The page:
News and Views on Tibet

Dalai Lama, Greta Thunberg urge action for climate change

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His Holiness the Dalai Lama in conversation with climate activist Greta Thunberg from his residence in Dharamshala, India (Photo- OHHDL)

By Choekyi Lhamo

DHARAMSHALA, Jan. 11: His Holiness the Dalai Lama and Swedish climate activist Greta Thunberg along with noted scientists urged climate action by discussing the impact of ‘feedback loops’ on Sunday from his residence in Dharamshala, India. The global visionaries urged immediate action and discussed new possibilities. Noted scientists Susan Natali and William Moomaw detailed the science behind the accelerating loops of warming that is “spiralling out of control”. The activists launched the website to create awareness among the public.

The Nobel laureate Dalai Lama lauded young climate activists like Thunberg who have forged a new meaning around climate justice. The 18-year-old global icon thanked His Holiness for his advocacy, “There may be differences of age between us, but our shared goal is to protect the planet.” The two discussed ravaging climate consequences that have claimed unprecedented lives in the last decades.

He compared the decreasing percentage of snowfall at his previous residence in Tibet’s capital Lhasa as well as his current exile home in Dharamshala. His Holiness also spoke about protecting Tibet’s ecology, “Some scientists have told me that there is a risk of places like Tibet eventually becoming deserts. That’s why I’m committed to speaking out for the protection of Tibet’s environment.”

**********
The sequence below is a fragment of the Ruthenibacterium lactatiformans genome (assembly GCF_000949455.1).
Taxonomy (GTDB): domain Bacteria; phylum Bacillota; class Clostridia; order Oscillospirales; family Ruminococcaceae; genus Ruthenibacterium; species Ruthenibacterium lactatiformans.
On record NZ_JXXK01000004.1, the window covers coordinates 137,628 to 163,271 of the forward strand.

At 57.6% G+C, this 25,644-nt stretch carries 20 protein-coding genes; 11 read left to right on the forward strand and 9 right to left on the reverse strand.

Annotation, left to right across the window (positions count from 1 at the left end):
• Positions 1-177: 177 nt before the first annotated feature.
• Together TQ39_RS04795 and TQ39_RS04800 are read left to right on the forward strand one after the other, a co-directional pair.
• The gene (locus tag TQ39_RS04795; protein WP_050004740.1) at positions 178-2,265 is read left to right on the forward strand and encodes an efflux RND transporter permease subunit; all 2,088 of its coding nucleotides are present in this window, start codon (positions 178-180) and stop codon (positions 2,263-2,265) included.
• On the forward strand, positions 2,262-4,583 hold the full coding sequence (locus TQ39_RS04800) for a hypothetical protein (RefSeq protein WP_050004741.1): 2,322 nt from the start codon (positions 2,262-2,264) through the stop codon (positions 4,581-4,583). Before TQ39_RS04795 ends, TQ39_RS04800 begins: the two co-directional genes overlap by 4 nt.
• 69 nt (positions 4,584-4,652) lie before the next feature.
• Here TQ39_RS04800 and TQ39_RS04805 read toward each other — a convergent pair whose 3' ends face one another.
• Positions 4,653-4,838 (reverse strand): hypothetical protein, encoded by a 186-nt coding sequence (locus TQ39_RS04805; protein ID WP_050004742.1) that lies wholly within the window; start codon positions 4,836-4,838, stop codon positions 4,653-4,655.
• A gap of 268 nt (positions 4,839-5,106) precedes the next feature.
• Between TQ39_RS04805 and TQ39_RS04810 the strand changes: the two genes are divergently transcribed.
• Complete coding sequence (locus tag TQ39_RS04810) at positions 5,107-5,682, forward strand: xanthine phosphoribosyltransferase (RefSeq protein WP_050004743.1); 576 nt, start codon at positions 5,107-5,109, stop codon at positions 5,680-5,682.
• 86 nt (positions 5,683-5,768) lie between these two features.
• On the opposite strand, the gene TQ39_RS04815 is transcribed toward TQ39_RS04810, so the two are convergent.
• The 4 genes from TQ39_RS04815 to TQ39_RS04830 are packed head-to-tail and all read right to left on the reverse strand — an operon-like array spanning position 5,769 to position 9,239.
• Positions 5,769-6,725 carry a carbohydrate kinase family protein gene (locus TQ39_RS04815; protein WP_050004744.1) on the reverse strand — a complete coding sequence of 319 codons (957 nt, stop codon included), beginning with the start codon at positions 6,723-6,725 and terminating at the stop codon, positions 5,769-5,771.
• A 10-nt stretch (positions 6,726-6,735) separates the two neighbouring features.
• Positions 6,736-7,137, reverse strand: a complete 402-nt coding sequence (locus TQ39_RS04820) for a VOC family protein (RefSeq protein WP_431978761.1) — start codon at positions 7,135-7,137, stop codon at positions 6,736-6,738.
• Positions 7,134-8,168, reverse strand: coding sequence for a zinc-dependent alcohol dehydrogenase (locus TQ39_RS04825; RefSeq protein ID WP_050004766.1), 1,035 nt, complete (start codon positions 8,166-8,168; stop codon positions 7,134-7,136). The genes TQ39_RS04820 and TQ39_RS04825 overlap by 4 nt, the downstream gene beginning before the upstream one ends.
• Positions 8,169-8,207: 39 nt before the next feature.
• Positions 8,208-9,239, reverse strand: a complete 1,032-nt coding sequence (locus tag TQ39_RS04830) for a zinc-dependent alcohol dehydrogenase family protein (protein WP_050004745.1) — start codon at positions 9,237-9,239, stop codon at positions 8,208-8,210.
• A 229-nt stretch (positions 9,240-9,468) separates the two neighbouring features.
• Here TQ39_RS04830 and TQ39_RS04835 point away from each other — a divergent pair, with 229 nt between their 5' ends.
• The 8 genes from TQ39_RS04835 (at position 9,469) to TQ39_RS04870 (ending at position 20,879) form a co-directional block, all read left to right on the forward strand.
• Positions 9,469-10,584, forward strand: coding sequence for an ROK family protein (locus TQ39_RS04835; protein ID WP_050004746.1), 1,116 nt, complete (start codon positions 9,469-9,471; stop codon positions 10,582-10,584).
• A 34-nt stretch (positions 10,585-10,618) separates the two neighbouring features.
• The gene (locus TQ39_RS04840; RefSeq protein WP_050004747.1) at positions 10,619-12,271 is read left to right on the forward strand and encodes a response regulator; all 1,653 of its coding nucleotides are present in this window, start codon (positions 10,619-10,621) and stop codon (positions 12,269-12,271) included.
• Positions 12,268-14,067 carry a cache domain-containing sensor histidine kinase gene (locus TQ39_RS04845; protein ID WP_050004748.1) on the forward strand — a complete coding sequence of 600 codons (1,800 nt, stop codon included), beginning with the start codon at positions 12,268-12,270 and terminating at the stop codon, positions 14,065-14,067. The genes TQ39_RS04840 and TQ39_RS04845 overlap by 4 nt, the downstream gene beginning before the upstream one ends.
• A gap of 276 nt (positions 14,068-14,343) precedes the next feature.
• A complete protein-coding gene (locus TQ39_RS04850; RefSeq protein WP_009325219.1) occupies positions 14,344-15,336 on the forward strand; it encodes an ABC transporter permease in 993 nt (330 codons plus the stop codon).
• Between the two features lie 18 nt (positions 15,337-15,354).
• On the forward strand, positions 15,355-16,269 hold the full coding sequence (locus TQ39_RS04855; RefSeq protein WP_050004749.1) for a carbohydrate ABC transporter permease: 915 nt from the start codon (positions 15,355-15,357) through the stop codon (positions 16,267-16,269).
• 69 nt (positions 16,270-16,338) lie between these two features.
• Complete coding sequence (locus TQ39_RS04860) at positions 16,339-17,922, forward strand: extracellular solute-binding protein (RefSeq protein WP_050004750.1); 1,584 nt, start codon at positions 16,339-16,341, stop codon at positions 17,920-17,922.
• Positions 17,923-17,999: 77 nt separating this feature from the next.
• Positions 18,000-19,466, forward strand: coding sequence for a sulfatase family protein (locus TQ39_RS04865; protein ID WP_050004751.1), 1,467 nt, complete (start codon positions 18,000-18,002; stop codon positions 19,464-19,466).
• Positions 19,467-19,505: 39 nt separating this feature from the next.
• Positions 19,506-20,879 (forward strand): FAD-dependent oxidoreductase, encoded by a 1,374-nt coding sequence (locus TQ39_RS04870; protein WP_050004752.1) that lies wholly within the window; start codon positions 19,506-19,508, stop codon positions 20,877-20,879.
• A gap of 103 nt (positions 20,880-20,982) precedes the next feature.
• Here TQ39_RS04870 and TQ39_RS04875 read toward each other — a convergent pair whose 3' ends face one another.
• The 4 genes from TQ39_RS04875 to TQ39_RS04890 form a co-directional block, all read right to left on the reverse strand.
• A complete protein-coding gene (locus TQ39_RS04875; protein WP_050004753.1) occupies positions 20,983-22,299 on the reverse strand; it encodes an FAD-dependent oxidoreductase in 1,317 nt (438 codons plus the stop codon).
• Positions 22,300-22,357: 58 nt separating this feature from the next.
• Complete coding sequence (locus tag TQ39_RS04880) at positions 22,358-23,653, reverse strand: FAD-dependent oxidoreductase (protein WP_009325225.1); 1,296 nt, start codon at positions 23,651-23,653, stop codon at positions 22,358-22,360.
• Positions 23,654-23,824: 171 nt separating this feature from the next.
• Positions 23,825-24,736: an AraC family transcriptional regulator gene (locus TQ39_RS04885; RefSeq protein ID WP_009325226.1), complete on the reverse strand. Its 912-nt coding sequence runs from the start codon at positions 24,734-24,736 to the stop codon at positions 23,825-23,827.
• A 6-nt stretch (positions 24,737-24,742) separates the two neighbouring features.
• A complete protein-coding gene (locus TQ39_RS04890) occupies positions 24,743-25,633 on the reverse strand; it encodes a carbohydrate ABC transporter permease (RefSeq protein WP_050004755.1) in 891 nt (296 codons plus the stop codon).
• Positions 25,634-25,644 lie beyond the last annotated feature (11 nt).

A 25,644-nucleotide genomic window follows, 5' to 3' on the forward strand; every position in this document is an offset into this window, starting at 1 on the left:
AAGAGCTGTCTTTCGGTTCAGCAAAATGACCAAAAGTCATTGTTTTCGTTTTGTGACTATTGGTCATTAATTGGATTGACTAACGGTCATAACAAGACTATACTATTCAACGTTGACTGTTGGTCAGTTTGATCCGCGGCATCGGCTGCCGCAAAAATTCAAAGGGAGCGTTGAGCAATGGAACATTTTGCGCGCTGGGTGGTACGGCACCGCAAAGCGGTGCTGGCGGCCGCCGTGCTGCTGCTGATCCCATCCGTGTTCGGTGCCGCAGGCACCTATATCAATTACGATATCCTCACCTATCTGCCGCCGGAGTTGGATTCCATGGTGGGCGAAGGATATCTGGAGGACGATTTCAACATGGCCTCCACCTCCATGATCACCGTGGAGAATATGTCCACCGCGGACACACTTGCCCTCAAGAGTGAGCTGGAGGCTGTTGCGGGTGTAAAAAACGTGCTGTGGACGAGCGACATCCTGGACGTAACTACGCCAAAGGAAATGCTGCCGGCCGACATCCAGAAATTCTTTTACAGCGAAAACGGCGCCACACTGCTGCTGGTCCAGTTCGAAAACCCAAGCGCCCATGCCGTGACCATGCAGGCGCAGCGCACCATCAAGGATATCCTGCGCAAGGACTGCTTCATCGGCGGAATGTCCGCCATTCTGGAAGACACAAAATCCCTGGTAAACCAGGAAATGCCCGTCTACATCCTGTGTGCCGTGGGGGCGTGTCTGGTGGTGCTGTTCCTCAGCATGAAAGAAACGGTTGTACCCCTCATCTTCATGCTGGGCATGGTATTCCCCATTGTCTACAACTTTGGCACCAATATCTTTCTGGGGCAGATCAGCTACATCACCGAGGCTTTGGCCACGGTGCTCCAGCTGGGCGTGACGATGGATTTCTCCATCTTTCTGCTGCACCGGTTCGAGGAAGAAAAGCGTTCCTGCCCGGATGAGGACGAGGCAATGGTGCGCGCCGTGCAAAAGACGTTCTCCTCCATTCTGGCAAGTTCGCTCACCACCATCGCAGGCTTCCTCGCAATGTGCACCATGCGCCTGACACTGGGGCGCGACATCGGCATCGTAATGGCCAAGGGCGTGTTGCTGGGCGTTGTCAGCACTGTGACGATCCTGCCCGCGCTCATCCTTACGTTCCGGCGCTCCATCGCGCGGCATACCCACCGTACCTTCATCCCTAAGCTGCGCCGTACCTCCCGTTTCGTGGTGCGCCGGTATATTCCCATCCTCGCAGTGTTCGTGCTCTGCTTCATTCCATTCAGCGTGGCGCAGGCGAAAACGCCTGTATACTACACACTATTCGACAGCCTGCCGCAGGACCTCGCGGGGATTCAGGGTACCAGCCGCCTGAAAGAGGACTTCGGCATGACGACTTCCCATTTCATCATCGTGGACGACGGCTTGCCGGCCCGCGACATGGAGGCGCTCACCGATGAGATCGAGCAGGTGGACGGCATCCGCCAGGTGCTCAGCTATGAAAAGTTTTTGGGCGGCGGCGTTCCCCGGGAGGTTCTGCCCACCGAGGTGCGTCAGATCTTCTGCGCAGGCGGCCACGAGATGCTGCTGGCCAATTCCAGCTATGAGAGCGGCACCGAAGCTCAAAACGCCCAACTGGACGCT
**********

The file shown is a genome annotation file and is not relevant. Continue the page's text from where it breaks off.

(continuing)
The first clip featured in the discussion showed Greta Thunberg addressing a UN meeting, “The popular idea of cutting our emissions in half in ten years only gives us a 50% chance of staying below 1.5 degrees… but those numbers do not include tipping points, most feedback loops, additional warming hidden by toxic air pollution.” The activists warned the global community against carbon emissions and encouraged pro-forestation, preserving the forests that exist, to ultimately help save the Arctic.

“We have to be very progressive in our transition away from fossil fuels and into a new, green world. But it takes imagination,” said the scientist and Nobel laureate Moomaw. He further said that human ingenuity could reverse the direction by protecting and expanding forests, preserving marshes, grasslands, and all-natural habitats.

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